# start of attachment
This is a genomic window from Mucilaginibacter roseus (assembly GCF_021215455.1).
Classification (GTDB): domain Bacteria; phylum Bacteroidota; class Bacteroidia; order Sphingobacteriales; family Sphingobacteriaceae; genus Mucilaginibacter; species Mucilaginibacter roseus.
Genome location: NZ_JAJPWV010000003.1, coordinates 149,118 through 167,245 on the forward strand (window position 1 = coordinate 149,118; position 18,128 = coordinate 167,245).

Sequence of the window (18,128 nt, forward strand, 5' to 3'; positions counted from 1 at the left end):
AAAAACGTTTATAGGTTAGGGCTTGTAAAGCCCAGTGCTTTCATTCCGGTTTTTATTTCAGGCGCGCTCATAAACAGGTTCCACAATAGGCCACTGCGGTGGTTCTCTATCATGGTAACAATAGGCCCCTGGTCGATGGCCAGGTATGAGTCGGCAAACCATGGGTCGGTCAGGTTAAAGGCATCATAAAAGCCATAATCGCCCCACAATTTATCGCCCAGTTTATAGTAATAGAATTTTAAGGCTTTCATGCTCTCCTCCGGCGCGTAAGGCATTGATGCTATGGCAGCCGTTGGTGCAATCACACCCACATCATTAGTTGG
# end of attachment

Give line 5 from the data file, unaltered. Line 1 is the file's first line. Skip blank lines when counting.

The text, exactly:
AAAAACGTTTATAGGTTAGGGCTTGTAAAGCCCAGTGCTTTCATTCCGGTTTTTATTTCAGGCGCGCTCATAAACAGGTTCCACAATAGGCCACTGCGGTGGTTCTCTATCATGGTAACAATAGGCCCCTGGTCGATGGCCAGGTATGAGTCGGCAAACCATGGGTCGGTCAGGTTAAAGGCATCATAAAAGCCATAATCGCCCCACAATTTATCGCCCAGTTTATAGTAATAGAATTTTAAGGCTTTCATGCTCTCCTCCGGCGCGTAAGGCATTGATGCTATGGCAGCCGTTGGTGCAATCACACCCACATCATTAGTTGG